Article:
Benevolence on Arafat
On Arafat day during this year's Hajj, Saudis' generosity was no less visible as charity organisations competed for pilgrims' attention in offering food, drinks, confectionaries, water etc.
No doubt Arafat offers pilgrims the best opportunity to stand in humility, in bond of oneness to offer heartfelt prayers. Therefore pilgrims' zeal to go close to this mountain of mercy, bounties and peace, take the better part of them when ascending the rocky terrain. The results of these painstaking efforts are exhaustion, fatigue and tiredness at the time pilgrims descend towards Arafat plains. As such the need to cool off and recoup for the remaining part of Arafat rites, this was the time the Saudis displayed their generosity and kind heartedness. As soon as pilgrims started coming down, charity organisations that had already stationed themselves in various parts of Arafat plains went to work. They shared food, drinks and confectionaries.
There were different groups. Some served steamy hot cooked rice with whole chicken to pilgrims while others served snacks and confectionaries like, beverages, bottled water, canned drink, fresh milk, and fresh fruits.
The best of fast food and Saudi kitchen chains came out to announce with loudspeakers beckoning pilgrims to branch and eat having brought all these in trucks and trailers. For those who served freshly cooked food they had earlier created their makeshift tents and kitchens for the purpose. One such is Abdulaziz Al-Ibrahim Foundation whose manager in charge of food aid, Mr. Al-Olayan-Suleiman told Daily Trust in an interview that his foundation is situated in Riyadh with branches in Venezuela, the US, Kenya, Syria, Spain, Moscow and Makkah.
While explaining the activities of his foundation, Olayan-Suleiman said their services were rendered during Hajj period in places like Arafat, Muzdalifa, Mina and Madina, with workers on ground to cook and serve the food being cooked. For this year's Hajj, Olayan-Suleiman said his foundation budgeted 21/2 million riyals.
He also explained how the foundation is financed. "We started this charity work in 1987. The foundation is sustained financially through the family members of Abduaziz Bin Ibrahim in whose memory the foundation was established. We have a board of directors led by a chairman. All the directors are from the same family. The late Abdulaziz Bin Ibrahim was the pioneer chairman and all our activities are sponsored by the family."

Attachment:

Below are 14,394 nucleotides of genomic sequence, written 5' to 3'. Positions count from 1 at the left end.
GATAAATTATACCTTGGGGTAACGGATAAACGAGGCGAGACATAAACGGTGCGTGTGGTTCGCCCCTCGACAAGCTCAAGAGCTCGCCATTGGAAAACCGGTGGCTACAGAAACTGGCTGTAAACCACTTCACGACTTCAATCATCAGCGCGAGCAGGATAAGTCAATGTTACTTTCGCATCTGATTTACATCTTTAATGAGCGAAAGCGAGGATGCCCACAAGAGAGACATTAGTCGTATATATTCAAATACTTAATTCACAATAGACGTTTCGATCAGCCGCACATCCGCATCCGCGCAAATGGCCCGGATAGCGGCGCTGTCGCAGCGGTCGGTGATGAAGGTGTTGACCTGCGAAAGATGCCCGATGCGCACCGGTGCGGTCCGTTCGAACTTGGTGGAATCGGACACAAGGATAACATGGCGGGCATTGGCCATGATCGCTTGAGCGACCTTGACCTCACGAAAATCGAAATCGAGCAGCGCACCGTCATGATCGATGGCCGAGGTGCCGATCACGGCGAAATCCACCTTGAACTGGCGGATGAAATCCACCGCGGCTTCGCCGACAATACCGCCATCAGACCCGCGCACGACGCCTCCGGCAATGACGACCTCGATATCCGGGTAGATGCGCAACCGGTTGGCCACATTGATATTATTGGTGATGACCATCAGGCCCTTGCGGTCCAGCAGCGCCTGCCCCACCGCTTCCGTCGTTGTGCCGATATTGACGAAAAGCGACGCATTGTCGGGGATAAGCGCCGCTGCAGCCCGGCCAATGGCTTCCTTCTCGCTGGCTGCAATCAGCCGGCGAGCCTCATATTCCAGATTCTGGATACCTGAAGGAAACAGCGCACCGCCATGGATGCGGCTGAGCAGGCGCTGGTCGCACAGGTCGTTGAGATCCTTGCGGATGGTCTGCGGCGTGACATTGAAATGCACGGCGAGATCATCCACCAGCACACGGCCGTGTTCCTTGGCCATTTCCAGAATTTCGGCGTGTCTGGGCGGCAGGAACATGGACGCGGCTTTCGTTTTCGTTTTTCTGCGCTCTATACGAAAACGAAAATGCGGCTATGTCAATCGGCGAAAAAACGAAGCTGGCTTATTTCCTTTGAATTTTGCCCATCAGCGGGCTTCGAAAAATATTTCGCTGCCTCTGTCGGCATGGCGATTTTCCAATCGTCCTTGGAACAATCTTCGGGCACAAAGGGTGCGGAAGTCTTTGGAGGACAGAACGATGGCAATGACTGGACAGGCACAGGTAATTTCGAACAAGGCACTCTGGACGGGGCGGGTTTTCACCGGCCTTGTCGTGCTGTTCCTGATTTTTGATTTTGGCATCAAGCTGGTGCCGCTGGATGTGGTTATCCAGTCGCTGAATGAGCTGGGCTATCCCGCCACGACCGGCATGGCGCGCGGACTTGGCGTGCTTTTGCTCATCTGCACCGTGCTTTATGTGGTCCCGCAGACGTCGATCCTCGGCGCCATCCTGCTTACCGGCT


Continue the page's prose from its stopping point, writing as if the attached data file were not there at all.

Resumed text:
Many other charity groups were on hand to serve some of the items mentioned above but one particular group-Ulker had an insightful inscription on the pack of its packaged varieties of snacks, juice, cakes, biscuits etc. "This food is from your brothers and sisters in Islam, please don't forget them in your supplication."
As for as Hajj activities were concerned, many groups were indeed into charity works. There were pamphlets on Islam, and Hajj activities distributed freely within the kingdom. And these were in various international languages including Hausa and English.
At the Saudi Telecom., workers there magnanimously allowed us to recharge our mobile phones and compcorder video cameras. The Saudi authority provided the Telecom office close to Arafat to serve communications needs of pilgrims just for that one day.
As the officials told Daily Trust, the office is opens once in a year on Arafat day and "we come to work here (Arafat plain) just for this purpose." We found this interesting that an office that serves just one purpose, and opens once in a year, at the outskirt of the town is so tastefully furnished without any fear of vandalisation.
Those who offered Sabil as it is called, must have felt spiritually uplifted as it was obvious in the satisfaction Olayan-Suleiman expressed, each time pilgrims entered his shed to eat, as he uttered Alhamdulillah.
Muzdalifa: Endurance as pilgrims' companion